Michael Scott

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Kung Fu Monster


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Movie: :2stars:
Video: :4stars:
Audio: :4.5stars:
Extras: :1.5stars:
Final Score: :3stars:



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Movie

What in heroin induced, meth crazed, cocaine addled thinking every thought that this would be a good idea? Before I say anymore, let me reiterate that I’m a HUGE fan of Well Go USA and Asian cinema as a whole. I’ve grown up with the worst of the worst, and the best of the best, and can watch most of it with gleeful abandon. But very few times have I seen a crazed sort of film like this that just oozes with a mixture of 1960s James Bond like songs, slapstick humor, bad CGI, and martial arts battles that make less sense than me trying to fight a bullfrog wearing nothing but feathers and singing the Battle Hymn of the Republic. Yes, that pretty much sums up Kung Fu Monster as one of the weirdest and most bizarre Hong Kong action flicks I’ve seen in some time.

For those of us with pets and/or children, there’s a HUGE debate that has gone on over the years about nature vs. nurture. How much of a person/pets personality and character is made up sheer genetics and instinct….and how much is made of upbringing and careful care (or non caring) of the psyche? This debate has raged for literally as long as man has been alive, and this particular theme runs throughout the movie as well. Back in the old dynasties, the Eunuchs were getting out of control power wise, and Crane (Alex Fong), the most violent and vicious of the Eunuchs has been mastering the art of taming monsters to do his bidding. Unfortunately it’s with the age old hard hand of torture and abuse that tames his beasts, and this newest test subject is a furry little guy (that’s weirdly similar to a badly CGI’d version of Gizmo from Gremlins) that sobs and cries as he’s being whipped into fearing for his safety.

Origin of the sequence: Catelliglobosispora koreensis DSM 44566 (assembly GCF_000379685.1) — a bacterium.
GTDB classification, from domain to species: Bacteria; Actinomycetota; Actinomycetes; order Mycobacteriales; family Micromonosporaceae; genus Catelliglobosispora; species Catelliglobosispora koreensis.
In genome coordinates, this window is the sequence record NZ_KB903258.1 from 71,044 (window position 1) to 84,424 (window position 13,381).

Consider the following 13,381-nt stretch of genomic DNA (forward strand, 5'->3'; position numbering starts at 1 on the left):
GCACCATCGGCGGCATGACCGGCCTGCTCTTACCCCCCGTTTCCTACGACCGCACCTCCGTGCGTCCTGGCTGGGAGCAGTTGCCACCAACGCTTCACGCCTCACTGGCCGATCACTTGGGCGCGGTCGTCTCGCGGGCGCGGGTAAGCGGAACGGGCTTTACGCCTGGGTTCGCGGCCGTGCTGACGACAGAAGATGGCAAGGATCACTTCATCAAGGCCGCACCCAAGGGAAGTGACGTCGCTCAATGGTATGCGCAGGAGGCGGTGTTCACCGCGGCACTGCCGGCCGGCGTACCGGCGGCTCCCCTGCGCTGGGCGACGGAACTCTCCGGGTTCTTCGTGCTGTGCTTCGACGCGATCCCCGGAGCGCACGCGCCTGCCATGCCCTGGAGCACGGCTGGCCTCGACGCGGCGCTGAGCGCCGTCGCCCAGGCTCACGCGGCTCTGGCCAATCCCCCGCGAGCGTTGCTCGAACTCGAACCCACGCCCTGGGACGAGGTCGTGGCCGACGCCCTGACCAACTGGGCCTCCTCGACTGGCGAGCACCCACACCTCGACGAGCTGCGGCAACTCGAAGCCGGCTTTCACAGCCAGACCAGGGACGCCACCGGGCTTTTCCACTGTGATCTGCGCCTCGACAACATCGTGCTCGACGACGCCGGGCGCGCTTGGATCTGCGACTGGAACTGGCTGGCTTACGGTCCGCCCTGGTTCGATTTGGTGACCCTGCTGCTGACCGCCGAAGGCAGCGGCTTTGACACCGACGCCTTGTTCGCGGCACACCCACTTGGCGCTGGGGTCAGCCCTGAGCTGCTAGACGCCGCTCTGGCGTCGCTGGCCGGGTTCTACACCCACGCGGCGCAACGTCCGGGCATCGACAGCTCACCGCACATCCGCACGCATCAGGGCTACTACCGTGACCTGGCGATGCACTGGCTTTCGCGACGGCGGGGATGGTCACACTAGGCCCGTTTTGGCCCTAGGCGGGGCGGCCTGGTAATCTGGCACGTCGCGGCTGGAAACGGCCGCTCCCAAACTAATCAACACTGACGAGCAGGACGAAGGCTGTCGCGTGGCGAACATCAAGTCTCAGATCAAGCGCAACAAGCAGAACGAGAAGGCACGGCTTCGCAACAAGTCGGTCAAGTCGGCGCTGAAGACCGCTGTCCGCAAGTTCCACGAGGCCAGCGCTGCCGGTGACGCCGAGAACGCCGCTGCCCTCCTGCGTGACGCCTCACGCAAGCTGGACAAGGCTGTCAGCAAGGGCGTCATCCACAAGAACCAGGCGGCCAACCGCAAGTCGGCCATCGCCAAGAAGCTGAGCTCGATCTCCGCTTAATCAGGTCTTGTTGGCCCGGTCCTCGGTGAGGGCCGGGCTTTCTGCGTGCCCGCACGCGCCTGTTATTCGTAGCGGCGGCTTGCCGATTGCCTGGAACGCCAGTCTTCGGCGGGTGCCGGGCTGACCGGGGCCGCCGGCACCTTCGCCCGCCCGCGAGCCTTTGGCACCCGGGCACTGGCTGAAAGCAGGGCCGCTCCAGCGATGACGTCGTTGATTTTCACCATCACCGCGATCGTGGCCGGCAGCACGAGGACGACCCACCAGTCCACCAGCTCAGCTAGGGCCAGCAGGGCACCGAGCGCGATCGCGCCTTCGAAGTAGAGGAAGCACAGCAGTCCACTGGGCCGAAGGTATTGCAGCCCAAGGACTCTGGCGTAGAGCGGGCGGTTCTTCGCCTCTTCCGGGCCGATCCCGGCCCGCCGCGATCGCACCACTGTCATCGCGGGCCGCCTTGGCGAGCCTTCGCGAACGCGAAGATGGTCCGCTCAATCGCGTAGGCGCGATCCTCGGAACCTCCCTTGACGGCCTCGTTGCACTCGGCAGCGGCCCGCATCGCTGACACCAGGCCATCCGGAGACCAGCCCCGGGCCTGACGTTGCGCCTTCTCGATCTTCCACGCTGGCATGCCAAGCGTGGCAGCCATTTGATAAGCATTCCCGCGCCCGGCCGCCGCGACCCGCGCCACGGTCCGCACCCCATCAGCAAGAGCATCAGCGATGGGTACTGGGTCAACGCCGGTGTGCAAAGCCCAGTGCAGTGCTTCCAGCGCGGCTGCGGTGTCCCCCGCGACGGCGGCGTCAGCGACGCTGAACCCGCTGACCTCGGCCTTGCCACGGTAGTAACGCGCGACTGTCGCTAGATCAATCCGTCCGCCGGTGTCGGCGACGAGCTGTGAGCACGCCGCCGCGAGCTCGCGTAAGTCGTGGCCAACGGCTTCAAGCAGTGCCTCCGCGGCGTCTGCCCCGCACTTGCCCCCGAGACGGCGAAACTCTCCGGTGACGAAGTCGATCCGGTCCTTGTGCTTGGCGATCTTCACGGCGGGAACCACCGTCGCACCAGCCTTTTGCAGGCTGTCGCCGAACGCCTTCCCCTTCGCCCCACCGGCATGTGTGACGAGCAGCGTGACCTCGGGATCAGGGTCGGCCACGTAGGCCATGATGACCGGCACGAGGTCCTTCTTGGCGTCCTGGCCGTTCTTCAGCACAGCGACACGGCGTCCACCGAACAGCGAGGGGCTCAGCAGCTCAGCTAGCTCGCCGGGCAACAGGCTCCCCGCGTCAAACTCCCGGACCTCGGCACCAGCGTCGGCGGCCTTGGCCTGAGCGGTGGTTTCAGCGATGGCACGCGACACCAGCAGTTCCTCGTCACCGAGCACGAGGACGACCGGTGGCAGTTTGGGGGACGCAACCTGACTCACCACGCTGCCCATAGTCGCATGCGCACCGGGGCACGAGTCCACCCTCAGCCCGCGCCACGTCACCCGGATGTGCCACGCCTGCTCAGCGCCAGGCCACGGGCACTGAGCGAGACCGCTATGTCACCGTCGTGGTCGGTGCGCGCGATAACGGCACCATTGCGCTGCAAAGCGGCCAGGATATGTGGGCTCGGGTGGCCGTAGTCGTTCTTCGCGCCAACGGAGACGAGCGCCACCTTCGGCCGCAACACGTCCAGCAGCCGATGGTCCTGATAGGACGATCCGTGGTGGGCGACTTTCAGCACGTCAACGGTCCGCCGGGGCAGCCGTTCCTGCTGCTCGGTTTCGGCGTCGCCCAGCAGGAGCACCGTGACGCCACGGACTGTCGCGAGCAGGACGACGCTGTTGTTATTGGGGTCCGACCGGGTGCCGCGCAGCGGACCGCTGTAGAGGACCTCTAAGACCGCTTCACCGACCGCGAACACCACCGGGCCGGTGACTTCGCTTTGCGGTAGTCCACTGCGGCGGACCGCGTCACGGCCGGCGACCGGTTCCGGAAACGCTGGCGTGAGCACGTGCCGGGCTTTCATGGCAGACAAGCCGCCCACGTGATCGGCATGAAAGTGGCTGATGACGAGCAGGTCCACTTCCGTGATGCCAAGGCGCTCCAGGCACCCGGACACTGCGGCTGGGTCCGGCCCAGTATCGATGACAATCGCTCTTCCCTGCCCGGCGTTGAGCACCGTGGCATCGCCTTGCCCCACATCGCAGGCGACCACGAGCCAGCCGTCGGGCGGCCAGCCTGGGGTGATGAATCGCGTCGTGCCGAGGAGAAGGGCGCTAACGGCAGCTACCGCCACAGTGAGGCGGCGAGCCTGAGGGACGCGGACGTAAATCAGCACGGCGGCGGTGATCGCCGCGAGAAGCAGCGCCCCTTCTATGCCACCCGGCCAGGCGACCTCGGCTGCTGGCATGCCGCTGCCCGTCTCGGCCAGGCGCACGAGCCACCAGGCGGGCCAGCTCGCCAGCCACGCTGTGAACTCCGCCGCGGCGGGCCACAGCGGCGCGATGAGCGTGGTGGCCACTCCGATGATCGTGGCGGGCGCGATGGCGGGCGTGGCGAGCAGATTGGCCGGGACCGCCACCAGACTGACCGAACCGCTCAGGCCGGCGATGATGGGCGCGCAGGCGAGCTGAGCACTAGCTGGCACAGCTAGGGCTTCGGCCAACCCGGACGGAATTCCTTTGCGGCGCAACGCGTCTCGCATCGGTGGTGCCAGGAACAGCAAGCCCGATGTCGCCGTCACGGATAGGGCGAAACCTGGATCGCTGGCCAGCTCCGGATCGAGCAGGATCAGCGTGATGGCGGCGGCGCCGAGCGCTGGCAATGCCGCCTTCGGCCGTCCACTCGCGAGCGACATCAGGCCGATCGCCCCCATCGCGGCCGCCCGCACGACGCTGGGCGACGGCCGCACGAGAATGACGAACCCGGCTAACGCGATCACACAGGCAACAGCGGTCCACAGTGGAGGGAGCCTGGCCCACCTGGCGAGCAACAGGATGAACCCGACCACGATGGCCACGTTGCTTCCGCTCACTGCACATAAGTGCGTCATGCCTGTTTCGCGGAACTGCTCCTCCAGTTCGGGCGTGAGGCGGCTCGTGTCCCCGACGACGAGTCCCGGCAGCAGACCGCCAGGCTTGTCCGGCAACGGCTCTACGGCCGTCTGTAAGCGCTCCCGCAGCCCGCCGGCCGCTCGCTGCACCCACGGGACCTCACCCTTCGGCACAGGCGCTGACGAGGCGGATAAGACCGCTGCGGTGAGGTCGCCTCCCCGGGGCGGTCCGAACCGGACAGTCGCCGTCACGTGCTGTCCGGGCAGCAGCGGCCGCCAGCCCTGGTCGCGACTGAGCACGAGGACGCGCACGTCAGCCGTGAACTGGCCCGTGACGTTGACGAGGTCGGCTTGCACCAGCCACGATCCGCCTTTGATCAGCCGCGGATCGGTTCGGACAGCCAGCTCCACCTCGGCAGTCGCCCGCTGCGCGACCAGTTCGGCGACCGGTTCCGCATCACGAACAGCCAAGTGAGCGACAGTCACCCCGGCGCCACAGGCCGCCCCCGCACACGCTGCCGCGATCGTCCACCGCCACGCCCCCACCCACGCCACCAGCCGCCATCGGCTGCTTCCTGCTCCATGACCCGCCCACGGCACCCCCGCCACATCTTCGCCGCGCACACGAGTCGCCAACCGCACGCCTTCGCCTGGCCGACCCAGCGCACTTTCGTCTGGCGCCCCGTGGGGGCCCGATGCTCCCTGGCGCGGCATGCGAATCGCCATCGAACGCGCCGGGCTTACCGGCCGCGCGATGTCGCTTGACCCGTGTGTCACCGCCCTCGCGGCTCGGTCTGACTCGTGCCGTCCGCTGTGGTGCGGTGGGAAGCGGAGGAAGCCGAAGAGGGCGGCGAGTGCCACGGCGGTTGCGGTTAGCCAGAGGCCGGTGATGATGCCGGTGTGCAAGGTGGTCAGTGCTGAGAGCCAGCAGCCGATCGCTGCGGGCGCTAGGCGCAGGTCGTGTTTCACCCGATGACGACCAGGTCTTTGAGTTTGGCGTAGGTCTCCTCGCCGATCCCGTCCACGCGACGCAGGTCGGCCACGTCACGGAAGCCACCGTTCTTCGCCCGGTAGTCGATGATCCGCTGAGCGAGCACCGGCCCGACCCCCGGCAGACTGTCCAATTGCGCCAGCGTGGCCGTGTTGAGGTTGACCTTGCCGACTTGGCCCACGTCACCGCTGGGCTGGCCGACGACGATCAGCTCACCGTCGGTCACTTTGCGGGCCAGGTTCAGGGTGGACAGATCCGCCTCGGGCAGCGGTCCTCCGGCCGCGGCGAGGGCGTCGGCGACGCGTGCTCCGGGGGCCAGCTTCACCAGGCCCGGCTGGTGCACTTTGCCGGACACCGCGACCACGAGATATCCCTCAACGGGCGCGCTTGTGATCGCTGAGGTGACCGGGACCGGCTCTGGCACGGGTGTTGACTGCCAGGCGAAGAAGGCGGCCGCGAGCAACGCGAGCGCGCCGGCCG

Luckily the little beast has the helping of Feng (Louis Koo), the right hand man for Crane. Feng doesn’t take to his master’s attempts at torture, and instead tries to imbue a sense of love and care for the creature, and winning over it’s heart that way. After seeing what Crane will turn the beast into if he ever has his way, Feng escapes with the creature into the mountains, prompting the rage fueled Eunuch to chase him down and destroy anything in his path to get his little killing machine back.

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The first few minutes of the movie really set the tone, giving us a bizarre 60s inspired James Bond esque opening, and then running full tilt into comedic relief once Feng and the fuzzy little guy escape. The rest of the movie is just one slapstick scene after the other, filling in the gaps with a little bit of high flying martial arts, magical chi powers, and just pure nonsense till we get to the obligatory end battle where our Gizmo like innocent creature is able to unleash the full powers he has against Crane and the forces at his disposal. It’s pretty predictable, but what really sets the film apart is how utterly crazy and insane the film is. I was honestly staring the at the screen mouthing “what in blazes am I watching? And what drugs have I accidentally ingested, as there is no other logical explanation for this.

Acting wise, Louis Koo seems to really try his best, but even he is uncertain how to play his character Feng. Some times he’s the wise and benevolent leader, sometimes a saddened former soldier, and other times he can figure out whether he’s the slapstick comic relief. The film also suffers from having too many heroes and sub characters. Most of them seem to act as filler for the film, and their copious time on screen only further makes the movie even more overstuffed and nonsensical.